It was a cold and still morning, bright, then overcast. The Broadmoor Sanctuary was nearly empty, and very quiet. The small marsh beyond the boardwalk had already iced over; I thought of the turtles I'd seen there last summer, and imagined them hibernating in the mud below. The paths were covered with leaves and a thin coating of snow; the branches of the trees and bushes were mostly bare. My eye was drawn to small, hard, precise things like these pods opening in sections,
and to red things -- like these Rilkean ripening barberries.
There's lots of red, in fact. The woods are stippled, punctuated in red.
Red berries, red buds -- the color of heat transposed into a cold landscape.
It is, I suppose, a reminder that a small flame still burns, be it in the cells of the hibernating turtles, or in the deep sap of the branches and in the seeds scattered over the ground. This may look like a landscape of death, there may indeed be death here, but death's not the whole story.
Advent begins here, among the decaying leaves and stripped branches, in the lengthening dark and the increasing cold. It begins here, as it always does, among the unspeakable horrors of the world.
God is off somewhere, distracted, bright and distant as the winter sun. Some days he barely makes it above the horizon. Nonetheless, things happen in His name. Holy ostracisms. Sacred violence. Scripture is invoked. God Himself is invoked.
Does He notice ? He strolls the autumn woods, admiring the subtle pastels of the decaying buttonbush fruit. He hears hymns pour from the small mouths of the seeds, and hums along. His voice sounds like the north wind pouring through oak leaves, something between a hiss and a rattle.
It's the season of thorn and tendril -- of rejection and of embrace. We are stripped, and poor and death-bound, horrified, petrified. But something moves among us, between us, thin as a filament, and secret, subtle, weaves us one to another.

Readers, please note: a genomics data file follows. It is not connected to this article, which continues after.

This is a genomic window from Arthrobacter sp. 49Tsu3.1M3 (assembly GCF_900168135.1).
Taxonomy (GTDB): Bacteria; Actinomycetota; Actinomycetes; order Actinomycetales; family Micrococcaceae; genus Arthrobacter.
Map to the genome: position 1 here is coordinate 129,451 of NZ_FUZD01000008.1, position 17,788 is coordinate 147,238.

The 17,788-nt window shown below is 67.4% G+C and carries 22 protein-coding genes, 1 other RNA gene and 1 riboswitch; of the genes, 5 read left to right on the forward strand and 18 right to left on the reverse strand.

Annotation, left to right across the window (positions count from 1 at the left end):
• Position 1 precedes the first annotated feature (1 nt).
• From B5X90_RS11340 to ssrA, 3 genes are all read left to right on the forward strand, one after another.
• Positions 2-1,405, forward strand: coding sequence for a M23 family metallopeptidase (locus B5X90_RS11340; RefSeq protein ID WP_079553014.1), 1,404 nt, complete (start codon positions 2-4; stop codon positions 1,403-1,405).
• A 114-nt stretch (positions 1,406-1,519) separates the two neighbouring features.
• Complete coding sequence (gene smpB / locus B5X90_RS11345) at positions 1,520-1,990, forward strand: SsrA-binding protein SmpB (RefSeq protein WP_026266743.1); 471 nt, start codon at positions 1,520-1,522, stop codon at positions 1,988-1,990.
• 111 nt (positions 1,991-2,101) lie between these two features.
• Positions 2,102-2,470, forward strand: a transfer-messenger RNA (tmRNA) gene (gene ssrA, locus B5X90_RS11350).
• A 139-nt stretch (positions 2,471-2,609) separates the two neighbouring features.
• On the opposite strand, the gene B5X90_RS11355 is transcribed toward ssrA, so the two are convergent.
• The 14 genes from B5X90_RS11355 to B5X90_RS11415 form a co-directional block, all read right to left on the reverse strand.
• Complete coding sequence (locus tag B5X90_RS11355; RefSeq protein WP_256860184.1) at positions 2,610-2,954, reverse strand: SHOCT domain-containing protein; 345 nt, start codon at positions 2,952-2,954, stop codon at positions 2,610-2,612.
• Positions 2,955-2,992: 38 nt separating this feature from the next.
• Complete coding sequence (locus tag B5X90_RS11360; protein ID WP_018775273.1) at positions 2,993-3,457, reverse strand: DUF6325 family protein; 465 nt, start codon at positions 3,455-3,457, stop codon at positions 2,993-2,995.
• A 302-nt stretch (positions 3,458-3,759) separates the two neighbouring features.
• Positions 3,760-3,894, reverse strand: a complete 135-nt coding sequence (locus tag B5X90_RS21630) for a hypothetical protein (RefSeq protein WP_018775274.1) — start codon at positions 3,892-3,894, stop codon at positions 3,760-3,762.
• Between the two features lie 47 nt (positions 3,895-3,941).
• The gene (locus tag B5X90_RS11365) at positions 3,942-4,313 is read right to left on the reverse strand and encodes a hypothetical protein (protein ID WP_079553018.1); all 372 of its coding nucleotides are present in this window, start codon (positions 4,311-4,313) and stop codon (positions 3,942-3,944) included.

We seek each other out for warmth if nothing else.
If only we could read the signs. Look closely --
there are mangers and cradles everywhere.
They are empty, to be sure --
-- but that simply means they're waiting to be filled. As we are.
Or maybe it's the emptiness we're meant to notice, maybe that's the point: nothing's there already, nothing's been there all along --
no-thing that will be made apparant, that will be spoken, drenched in ink, bound and codified as there and then and Who.
The days grow shorter and shorter. The wind cuts through me as if I were latticework. As night falls, dread arises. I dial up the thermostat, put supper on. If only there were a muddy marsh floor in which to hibernate. Time: dread, expectation, hope. The clock ticks, like seeds blown against glass.
This is Advent, the time before. This is the waiting room. The story unfolds in time: prediction, event, aftermath. Sowing, fruition, harvest. We must be patient. We mustn't thumb forward to the last page to see how it will all turn out. We already know. Nonetheless, in the deepening dark and cold, by the light of whatever fire we can manage, in the company of whomever we can find, we ask --
-- what is this coming thing, then, this no-thing, this word, this silence, this seed ?